So, there I was, fresh off the boat (and by boat I mean Qantas Airbus) from Australia, ready to sink my teeth into some good old British high street shopping (and by high street I mean not outside, not on a street, and definitely inside my bed).
“I’m back in the world of next day delivery”, I thought to myself gleefully. The sheer size of Australia means waiting 3-5 business days for something (on a good day)… AND there’s no post on Saturdays. It’s as though they think I plan my outfits in advance or something. Anyway, primed with my MasterCard and ready to plonk a hundy in my cart (£100 for those who need translation), I scrolled through the likes of Asos and Missguided with a grin from ear to ear. Until I saw this. APPARENTLY PLUS SIZE MODELS ARE SKINNIER THAN I AM.
Now this struck a nerve with me in particular as I spend most of 2014 on a treadmill shedding the lbs. Despite slowly but surely tronking my way through enough hamburgers to pile 11lbs back on in Australia, I was still proudly stomping about in a good dress size or two less than pre-treadmill love affair, so I still considered it a mild victory. That was, until I saw myself exposed to some slender little filly with a great big plus sign plastered across her face on a website. And not just ‘a’ website. The shock of the first exposure lead me to explore a few other similar sites, and I didn’t like what I saw.
‘Sizes 16-24’ they claim. Funny that, did you haul the clothing in at the back with a giant bulldog clip as you photographed it on this size 10 rack of ribs I see before me? Why are brands taking the credit for providing a plus size range, yet promoting the clothes on a girl who is far from the size range? Here’s what ‘plus size’ looks like in five different UK online retailers:
ASOS CURVE: Claiming to cater to the curvier lass, the Curve range comes in at a size 18-30. Which is why it obviously makes total sense popping this LBD on a girl no bigger than a size 12. Exhibit A. SHE PRACTICALLY HAS AN EFFIN’ THIGH GAP.
MISSGUIDED PLUS: Probably the worst of the bunch, these cheeky little buggers have slipped this olive skinned stunner into a teal tea dress claimed to be for a size 16-24. As suspected, not a thunder thigh in sight. *crys into size 12 jeans*.
BOOHOO PLUS: Just when I thought it couldn’t get any worse, OH HELLO BOOHOO. This little chica is wearing a crop top (YES, A CROP TOP) and maxi skirt and claims to be a size 16-24. Well. Let me just crawl into a hole and weep, then, because if that’s a size 16, then I sir am Camilla Parker Bowles.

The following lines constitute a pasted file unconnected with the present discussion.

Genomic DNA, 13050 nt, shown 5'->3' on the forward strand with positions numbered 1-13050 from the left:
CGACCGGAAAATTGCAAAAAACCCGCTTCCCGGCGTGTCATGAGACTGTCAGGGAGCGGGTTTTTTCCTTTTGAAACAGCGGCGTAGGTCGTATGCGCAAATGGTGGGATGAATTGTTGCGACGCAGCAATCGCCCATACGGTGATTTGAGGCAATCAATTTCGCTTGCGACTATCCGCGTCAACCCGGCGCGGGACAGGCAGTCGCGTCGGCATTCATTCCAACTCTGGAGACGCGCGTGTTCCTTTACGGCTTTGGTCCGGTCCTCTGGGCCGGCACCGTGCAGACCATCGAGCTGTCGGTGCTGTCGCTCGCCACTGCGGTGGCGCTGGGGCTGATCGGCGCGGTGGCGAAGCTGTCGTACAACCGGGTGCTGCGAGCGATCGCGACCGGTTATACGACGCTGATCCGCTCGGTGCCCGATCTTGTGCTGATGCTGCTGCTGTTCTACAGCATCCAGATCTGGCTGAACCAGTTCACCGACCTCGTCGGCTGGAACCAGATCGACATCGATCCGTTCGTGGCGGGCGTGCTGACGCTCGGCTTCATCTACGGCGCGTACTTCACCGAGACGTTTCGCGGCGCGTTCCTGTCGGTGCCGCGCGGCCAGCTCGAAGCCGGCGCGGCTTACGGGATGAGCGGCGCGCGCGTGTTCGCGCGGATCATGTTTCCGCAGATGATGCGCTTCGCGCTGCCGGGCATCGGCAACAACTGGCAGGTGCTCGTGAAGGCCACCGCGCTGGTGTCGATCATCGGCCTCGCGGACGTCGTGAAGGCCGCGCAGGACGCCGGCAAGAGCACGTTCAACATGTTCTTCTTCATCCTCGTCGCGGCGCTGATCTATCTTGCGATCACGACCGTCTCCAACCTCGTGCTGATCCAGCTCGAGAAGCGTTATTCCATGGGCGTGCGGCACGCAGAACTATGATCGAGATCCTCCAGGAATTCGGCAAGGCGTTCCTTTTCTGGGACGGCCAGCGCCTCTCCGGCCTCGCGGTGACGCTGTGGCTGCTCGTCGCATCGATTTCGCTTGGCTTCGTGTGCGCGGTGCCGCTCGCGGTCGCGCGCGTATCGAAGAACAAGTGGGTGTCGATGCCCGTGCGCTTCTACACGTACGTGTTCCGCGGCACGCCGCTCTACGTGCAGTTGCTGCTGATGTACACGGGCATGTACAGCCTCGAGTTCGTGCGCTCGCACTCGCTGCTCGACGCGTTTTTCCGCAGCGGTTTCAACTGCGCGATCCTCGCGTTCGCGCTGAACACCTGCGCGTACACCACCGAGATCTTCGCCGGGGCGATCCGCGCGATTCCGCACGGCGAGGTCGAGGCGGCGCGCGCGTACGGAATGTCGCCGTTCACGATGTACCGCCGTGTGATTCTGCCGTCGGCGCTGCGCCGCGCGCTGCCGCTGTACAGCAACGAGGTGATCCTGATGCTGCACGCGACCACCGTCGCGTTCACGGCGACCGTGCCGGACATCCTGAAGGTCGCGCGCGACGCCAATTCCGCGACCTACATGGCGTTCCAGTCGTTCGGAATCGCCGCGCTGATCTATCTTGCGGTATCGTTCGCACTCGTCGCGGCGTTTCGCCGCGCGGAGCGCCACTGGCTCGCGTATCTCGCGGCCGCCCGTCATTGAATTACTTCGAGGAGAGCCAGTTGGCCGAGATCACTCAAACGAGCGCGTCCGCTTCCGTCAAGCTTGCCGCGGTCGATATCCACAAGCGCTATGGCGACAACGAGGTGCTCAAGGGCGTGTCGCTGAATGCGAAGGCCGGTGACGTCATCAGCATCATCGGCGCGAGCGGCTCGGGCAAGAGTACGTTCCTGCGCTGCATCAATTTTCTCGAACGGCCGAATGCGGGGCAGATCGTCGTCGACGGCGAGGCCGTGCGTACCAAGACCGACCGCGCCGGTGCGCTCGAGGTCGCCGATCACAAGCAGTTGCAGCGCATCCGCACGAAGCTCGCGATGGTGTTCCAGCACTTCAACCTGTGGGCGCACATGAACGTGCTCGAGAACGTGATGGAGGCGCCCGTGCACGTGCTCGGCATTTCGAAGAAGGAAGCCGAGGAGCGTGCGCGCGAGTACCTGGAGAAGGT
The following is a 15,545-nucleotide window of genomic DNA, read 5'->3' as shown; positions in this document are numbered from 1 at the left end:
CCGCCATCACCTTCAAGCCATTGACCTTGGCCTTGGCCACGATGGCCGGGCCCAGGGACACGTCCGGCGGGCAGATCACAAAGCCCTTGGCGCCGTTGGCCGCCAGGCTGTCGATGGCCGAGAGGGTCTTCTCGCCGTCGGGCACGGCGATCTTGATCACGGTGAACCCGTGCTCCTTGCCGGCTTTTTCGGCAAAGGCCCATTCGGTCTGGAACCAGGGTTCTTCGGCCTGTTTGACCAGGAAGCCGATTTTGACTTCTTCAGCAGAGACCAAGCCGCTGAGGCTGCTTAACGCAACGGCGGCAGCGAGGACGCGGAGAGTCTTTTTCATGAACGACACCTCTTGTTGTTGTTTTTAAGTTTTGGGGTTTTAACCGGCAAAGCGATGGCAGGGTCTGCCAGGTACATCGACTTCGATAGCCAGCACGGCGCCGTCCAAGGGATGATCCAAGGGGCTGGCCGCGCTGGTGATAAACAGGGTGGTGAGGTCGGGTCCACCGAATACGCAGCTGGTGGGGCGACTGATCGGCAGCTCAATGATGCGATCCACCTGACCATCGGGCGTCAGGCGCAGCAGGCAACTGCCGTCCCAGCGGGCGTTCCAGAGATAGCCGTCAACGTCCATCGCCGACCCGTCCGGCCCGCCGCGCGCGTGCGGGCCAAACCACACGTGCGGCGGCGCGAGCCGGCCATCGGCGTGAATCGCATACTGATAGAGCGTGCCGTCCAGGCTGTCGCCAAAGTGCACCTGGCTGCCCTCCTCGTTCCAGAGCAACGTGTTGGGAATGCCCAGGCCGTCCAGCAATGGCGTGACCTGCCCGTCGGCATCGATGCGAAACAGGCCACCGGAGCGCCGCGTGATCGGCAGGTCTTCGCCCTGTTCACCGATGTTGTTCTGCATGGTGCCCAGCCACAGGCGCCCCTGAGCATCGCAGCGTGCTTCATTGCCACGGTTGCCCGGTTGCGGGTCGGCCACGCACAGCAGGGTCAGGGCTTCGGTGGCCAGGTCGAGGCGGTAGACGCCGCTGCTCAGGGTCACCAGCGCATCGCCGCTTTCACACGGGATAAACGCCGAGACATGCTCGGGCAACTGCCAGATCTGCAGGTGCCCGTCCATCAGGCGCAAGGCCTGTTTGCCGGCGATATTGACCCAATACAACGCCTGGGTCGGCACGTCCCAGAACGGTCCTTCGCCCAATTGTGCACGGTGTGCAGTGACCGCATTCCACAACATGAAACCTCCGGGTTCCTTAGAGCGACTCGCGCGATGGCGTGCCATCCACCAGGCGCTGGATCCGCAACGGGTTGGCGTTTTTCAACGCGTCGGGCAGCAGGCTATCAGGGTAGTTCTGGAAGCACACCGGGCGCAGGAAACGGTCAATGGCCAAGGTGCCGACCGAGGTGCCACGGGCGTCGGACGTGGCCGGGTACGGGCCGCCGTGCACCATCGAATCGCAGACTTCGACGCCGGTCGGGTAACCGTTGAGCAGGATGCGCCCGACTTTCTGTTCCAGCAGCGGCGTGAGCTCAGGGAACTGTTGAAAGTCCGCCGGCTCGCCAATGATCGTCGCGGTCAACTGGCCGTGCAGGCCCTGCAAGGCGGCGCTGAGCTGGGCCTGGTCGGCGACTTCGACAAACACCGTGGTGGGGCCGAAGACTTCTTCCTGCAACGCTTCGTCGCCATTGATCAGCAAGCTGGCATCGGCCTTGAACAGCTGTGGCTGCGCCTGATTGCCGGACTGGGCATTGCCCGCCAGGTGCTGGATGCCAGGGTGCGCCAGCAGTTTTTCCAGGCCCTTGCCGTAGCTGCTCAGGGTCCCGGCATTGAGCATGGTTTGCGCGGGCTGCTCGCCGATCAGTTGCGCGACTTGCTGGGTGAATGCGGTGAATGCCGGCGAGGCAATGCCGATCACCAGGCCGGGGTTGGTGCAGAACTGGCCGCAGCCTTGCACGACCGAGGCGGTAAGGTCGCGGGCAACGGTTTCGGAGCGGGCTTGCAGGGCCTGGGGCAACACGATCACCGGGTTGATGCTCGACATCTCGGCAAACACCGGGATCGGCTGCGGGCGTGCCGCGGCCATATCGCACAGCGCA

NEW LOOK INSPIRE: New Look faired slightly better in my assessment of their choice of models for the Inspire range for women sized 18-32, but there of course was one or two stragglers. Presenting the furthest thing from a size 18, ladies and gents. Chunky knees? No. Bingo wings? No again. Yet here I am rocking both, thinking I’m a size 10. Well, more fool me. Here she comes:
H&M+: Ah, the Swedes. Known not only for their tasty (if not somewhat horsey) meatballs and creative furniture naming skills, they also spat out our old fave H&M. Our go-to guys for a pair o’ leggings or a quickie outfit for a last minute night out, and oh, oh, YEAH YOU GOT IT IN ONE – an inconceivably slim ‘plus size’ model. Their selection of girls for their +18-28 range was commendable, but it what have we learned today? It wouldn’t be a plus size range without an absolute corker of a skinny bitch in there would it. As promised, here she is. Probably a creative who sips skinny capps while painting on her balcony WEARING SIZE 12 CLOTHING:
Food for thought, women of the world. Before this post gets completely misconstrued and I get trolled for hating on plus size women, that’s totally not what this is about. It’s about retailers supposedly supporting positive body image by providing a plus size range, and then totally wrecking it by using models that fit a size that the range doesn’t even carry. Sort it out!
Love (and now probably doughnuts) always,